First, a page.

Definitions

from The American Heritage® Dictionary of the English Language, 4th Edition

  • n. A reckoning or score.
  • n. A stick on which notches are made to keep a count or score.
  • n. A stick on which notches were formerly made to keep a record of amounts paid or owed.
  • n. A mark used in recording a number of acts or objects, most often in series of five, consisting of four vertical lines canceled diagonally or horizontally by a fifth line.
  • n. A label, ticket, or piece of metal or wood used for identification or classification, especially in gardens and greenhouses.
  • n. Something that is very similar or corresponds to something else; a double or counterpart.
  • n. Nautical A metal plate attached to a ship's machinery and bearing instructions for its use.
  • transitive v. To reckon or count.
  • transitive v. To record by making a mark.
  • transitive v. Sports & Games To score (a point or goal) in a game or contest.
  • transitive v. To label, as with a ticket, for identification or classification.
  • transitive v. To cause to correspond or agree.
  • intransitive v. To be alike; correspond or agree: The report tallies with your description of the accident.
  • intransitive v. To keep score.
  • intransitive v. Sports & Games To score a point or goal in a game or contest.

from Wiktionary, Creative Commons Attribution/Share-Alike License

  • adj. Used as a mild intensifier: very (almost exclusively used by the upper classes).
  • n. Originally, a piece of wood on which notches or scores were cut, as the marks of number;
  • n. Later, one of two books, sheets of paper, etc., on which corresponding accounts were kept.
  • n. Hence, any account or score kept by notches or marks, whether on wood or paper, or in a book, especially one kept in duplicate.
  • n. One thing made to suit another; a match; a mate.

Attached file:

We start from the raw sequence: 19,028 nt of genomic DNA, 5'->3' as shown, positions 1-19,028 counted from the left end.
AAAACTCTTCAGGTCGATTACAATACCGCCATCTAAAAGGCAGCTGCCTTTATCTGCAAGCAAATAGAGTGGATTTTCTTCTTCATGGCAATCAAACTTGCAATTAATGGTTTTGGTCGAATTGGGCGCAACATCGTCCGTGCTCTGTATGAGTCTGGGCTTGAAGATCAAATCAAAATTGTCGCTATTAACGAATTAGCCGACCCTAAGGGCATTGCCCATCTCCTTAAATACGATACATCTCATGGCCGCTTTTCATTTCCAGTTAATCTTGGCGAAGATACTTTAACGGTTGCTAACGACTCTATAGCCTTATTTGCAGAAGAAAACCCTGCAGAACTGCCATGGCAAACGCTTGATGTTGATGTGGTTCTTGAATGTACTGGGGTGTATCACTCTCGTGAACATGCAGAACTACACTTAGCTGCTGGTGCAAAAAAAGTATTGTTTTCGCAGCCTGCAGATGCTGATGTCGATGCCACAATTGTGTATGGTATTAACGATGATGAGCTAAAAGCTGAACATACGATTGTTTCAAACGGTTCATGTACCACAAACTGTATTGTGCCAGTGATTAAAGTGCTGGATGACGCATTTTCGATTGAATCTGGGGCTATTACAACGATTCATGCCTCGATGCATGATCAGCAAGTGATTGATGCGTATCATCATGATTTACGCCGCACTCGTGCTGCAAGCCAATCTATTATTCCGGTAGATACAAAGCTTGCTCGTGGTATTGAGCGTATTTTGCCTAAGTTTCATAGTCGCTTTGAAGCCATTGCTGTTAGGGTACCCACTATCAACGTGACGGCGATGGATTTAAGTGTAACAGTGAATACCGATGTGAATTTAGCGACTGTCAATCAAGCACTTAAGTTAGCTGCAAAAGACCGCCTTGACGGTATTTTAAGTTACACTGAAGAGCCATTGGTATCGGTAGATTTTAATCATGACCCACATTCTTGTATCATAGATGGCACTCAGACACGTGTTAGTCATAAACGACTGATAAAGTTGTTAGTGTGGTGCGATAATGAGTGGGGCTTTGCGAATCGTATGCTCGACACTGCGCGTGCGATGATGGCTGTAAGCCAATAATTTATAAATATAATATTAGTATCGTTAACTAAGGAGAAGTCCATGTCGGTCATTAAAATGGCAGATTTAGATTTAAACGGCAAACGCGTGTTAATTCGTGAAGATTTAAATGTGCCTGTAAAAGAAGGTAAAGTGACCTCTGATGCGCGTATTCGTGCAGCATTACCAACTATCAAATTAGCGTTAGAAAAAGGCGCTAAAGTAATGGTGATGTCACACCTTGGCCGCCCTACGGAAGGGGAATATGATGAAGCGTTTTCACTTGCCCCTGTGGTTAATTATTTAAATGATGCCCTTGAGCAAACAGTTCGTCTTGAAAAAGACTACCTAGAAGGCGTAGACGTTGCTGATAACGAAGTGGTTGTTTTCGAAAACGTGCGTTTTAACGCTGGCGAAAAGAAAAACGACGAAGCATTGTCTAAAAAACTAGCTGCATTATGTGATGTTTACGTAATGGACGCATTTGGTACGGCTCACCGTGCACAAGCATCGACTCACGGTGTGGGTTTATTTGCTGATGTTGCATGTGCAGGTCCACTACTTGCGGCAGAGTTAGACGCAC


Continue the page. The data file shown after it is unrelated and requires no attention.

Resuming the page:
• n. A notch, mark, or score made on or in a tally; as, to make or earn a score or tally in a game.
  • n. A tally shop.
  • v. To count something
  • v. To record something by making marks
  • v. To make things correspond or agree with each other
  • v. To keep score
  • v. To correspond or agree
  • adv. In a tall way; stoutly; with spirit.

from the GNU version of the Collaborative International Dictionary of English

  • n. Originally, a piece of wood on which notches or scores were cut, as the marks of number; later, one of two books, sheets of paper, etc., on which corresponding accounts were kept.
  • n. Hence, any account or score kept by notches or marks, whether on wood or paper, or in a book; especially, one kept in duplicate.
  • n. One thing made to suit another; a match; a mate.
  • n. A notch, mark, or score made on or in a tally.
  • n. A tally shop. See Tally shop, below.
  • transitive v. To score with correspondent notches; hence, to make to correspond; to cause to fit or suit.
  • transitive v. To check off, as parcels of freight going inboard or outboard.
  • intransitive v. To be fitted; to suit; to correspond; to match.
  • intransitive v. To make a tally; to score.
  • adv. Stoutly; with spirit.

from The Century Dictionary and Cyclopedia

  • n. An Italian: as, the Tallies are working on the railroad. Dialect Notes, II. vi.
  • n. A piece of wood on which notches or scores are cut to mark numbers, as in keeping an account or giving a receipt; loosely, anything on which a score or an account is kept.
  • n. A score kept upon a notched stick or by other means; a reckoning; an account; a record as of debit and credit or of the score in a game.
  • n. A mark made to register a certain number of objects; one of a series of consecutive marks by which a number of objects are recorded or checked; also, a number as thus recorded; a number serving as a unit of computation.